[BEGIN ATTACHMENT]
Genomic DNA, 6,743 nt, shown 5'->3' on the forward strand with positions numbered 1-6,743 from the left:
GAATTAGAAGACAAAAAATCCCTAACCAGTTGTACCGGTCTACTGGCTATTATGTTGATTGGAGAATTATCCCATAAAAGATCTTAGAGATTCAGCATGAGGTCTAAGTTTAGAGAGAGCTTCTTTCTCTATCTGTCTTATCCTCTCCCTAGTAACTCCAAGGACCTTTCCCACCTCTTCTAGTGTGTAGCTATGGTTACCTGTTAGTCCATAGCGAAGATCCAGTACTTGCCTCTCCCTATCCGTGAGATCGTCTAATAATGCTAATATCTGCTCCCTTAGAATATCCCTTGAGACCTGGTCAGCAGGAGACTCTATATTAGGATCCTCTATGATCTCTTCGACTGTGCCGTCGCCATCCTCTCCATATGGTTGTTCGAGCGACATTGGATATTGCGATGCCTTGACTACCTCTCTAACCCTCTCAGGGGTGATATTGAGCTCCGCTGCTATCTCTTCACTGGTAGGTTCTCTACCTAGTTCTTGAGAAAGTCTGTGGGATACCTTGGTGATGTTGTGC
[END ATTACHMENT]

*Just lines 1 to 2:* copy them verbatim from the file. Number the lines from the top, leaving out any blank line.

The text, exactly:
Genomic DNA, 6,743 nt, shown 5'->3' on the forward strand with positions numbered 1-6,743 from the left:
GAATTAGAAGACAAAAAATCCCTAACCAGTTGTACCGGTCTACTGGCTATTATGTTGATTGGAGAATTATCCCATAAAAGATCTTAGAGATTCAGCATGAGGTCTAAGTTTAGAGAGAGCTTCTTTCTCTATCTGTCTTATCCTCTCCCTAGTAACTCCAAGGACCTTTCCCACCTCTTCTAGTGTGTAGCTATGGTTACCTGTTAGTCCATAGCGAAGATCCAGTACTTGCCTCTCCCTATCCGTGAGATCGTCTAATAATGCTAATATCTGCTCCCTTAGAATATCCCTTGAGACCTGGTCAGCAGGAGACTCTATATTAGGATCCTCTATGATCTCTTCGACTGTGCCGTCGCCATCCTCTCCATATGGTTGTTCGAGCGACATTGGATATTGCGATGCCTTGACTACCTCTCTAACCCTCTCAGGGGTGATATTGAGCTCCGCTGCTATCTCTTCACTGGTAGGTTCTCTACCTAGTTCTTGAGAAAGTCTGTGGGATACCTTGGTGATGTTGTGC